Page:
Anyway, the film begins in what seems to be Paris although everyone talks with an English accent and things are paid for in pounds. Yeah, it doesn’t make much sense but whatever. There’s adventuring to be done and mysteries to be solved… Like maybe the mystery of why France has changed it’s currency to the pound… but no. Can’t dwell to much on that. The real mystery has to do with a model ship that Tintin (Jamie Bell) buys which immediately seems to attract the attention of a couple of other people including an American and the mysterious Sahkarine (Daniel Craig). The model ship is stolen and this leads Tintin on a globe spanning adventure that involves an ancient sunken treasure and leads to him meeting the bumbling alcoholic, Captain Haddock (Andy Serkis).

So that’s the basic gist of the film and saying too much more would give away a bit too much of the plot, what with it being a mystery and all. Overall, the film looks beautiful and really shows the leaps and bounds that CGI has come when it comes to creating human’s up on the screen. Gone are the creepy, dead-eyed days of something like ‘The Polar Express’. These characters work just as well as live action counterparts might have done and, for a film such as this, the style is completely appropriate. Motion capture technology certainly seems to have advanced quite far as well with each character managing to be just as expressive as a real person would have been. It all adds up to quite a believable world that at times reminded me of Indiana Jones. The good ones I mean, not that Crystal Skull shit.

The performances were all pretty much stellar. Serkis in particular completely nailed the part of a grizzled, drunken, down on his luck sea captain, Nick Frost and Simon Pegg bring their normal comic sensibilities to the role of the Thompson twins even though I feel they were slightly underused and Jamie Bell was completely believable as the optimistic, adventurous title character.

If there’s one criticism that I can really make about ‘Tintin’ it’s that the plot sometime moved forward a bit too quickly. It’s not a major problem but in a mystery you should perhaps take a little time to explain a few things a bit more clearly before just jumping into the next action set-piece. A prime example of this is Haddock and Sahkarine apparently both having memories of their ancestors. I never really understood quite how that worked but it’s a pretty minor problem in what is otherwise a fun little adventure movie. Overall, ‘Tintin’ gets four pints out of five. Laterz.



Review: Harry Potter And The Deathly Hallows: Part 1 by Jamie

Well the end is nigh for the Harry Potter series and it begins with this film, ‘Harry Potter and the Deathly Hallows: Part 1’ or Harry Potter 7 for brevity’s sake. Yes it’s been a long, strange trip with it’s ups and its down but how does this film fare as the opening of the close? Let’s find out.

So the basic story is that of Harry, Hermione and Ron roaming Britain trying to find and destroy the horcruxes that contain Voldermort’s soul and the effects that the Dark Lord’s return are having on the wizarding world in general. That’s pretty much it. It’s a pretty simple story and yet it manages to be complex in it’s simplicity. Wow, that might be the wankiest thing I’ve ever written.

Wanky or not, it’s true. The film manages to be both incredibly simple yet deep and complex at the same time. The biggest change from earlier films is that all of the action takes place outside of Hogwarts. Gone are the little whimsical touches that were littered throughout that school in general. Instead what you get is a far more realistically grounded film. Yes, you still have people using magic and that but there’s no keys with insect wings or talking portraits. It’s much more serious fare.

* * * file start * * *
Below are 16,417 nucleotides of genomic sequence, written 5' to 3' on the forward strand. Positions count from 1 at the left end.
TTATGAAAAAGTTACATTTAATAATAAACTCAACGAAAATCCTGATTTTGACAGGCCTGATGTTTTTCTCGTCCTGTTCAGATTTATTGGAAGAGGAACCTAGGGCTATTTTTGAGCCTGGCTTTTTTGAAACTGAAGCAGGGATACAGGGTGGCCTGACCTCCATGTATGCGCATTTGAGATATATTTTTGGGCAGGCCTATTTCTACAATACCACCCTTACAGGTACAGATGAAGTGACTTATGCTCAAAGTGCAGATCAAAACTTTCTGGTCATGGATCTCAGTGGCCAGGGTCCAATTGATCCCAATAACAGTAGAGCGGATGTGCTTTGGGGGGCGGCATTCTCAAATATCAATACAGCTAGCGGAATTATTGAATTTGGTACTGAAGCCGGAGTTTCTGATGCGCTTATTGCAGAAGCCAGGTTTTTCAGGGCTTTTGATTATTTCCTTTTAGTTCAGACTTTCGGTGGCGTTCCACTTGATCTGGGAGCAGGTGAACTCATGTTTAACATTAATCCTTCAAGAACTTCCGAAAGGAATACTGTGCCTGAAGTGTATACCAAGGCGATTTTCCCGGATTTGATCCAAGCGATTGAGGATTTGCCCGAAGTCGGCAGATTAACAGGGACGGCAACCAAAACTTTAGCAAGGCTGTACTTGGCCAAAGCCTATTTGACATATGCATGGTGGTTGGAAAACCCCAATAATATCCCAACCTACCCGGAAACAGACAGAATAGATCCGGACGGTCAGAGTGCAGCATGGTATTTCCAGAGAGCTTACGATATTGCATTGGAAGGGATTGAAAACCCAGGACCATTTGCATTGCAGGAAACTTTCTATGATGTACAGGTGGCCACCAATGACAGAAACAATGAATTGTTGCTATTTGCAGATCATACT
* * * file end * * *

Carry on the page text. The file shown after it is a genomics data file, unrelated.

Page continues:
And with good reason. This is a very, very dark film compared to others in the series. For one thing, there’s a very fascistic overtone to Voldermort’s overtaking of the Ministry of Magic. The parallels are obvious with Nazi Germany. There’s a scene where they are actually creating propaganda entitled ‘Mudbloods And The Danger They Pose To A Perfect Pure Blood Society.’ So yeah, you don’t really need to scratch the surface too much to find the analogy.

What I am surprised by is just how far they’re willing to take everything for what is still technically a kids film. There are scenes of Hermione screaming as she’s tortured by having the word ‘mudblood’ scrawled into her skin, an opening scene where someone is killed because they promote the ideas of muggles and wizards ‘mating’ (as Voldermort puts it) and a beautifully animated sequence about three wizards and their encounters with Death himself. Beautiful but dark.

There’s been much talk about the number of scenes where the trio are just camping with some saying that the film is basically just that but I honestly didn’t feel as if that was dragged out at all. In fact the film seemed to be paced relatively well, perhaps a little slow here and there but not egregiously so. Still, that doesn’t mean that there aren’t some problems with the film. For example, one of the horcruxes they find is a locket which, when worn, turns the person wearing it into a bit of a douche bag so my question is why wear it? Hermione had a magical Mary Poppins-esque bag so why not just keep it in there?

Importantly, this is also the first film where the story of the kids was the most interesting part of the film. In earlier instalments I found myself not really caring what the youngest generation of wizards and witches got up to, caring far more about the story of the adults. In fact I really wouldn’t mind a prequel that told the story of Voldermort’s rise to power the first time around and the death of Harry’s parents/ This time round, however, it was all about kids without much input from the adults at all and I went into the film thinking I might have some problems but the story was engaging enough that I didn’t really mind at all.

Still over all, it is a highly, highly enjoyable film. Just don’t see it if you haven’t seen the films that came before it because you really do need to know the story up to this point in order to follow it. I also have to say I wouldn’t recommend it for younger children, no matter how much they beg. Seriously, that scene with Hermione screaming continuously for what seemed like forever was almost too much for me and I like dark shit. Oh and thank fuck there’s no fucking Quidditch. That’s gotta make it one of the best in the series so far. Anyway, overall 4 pints out of five. Laterz.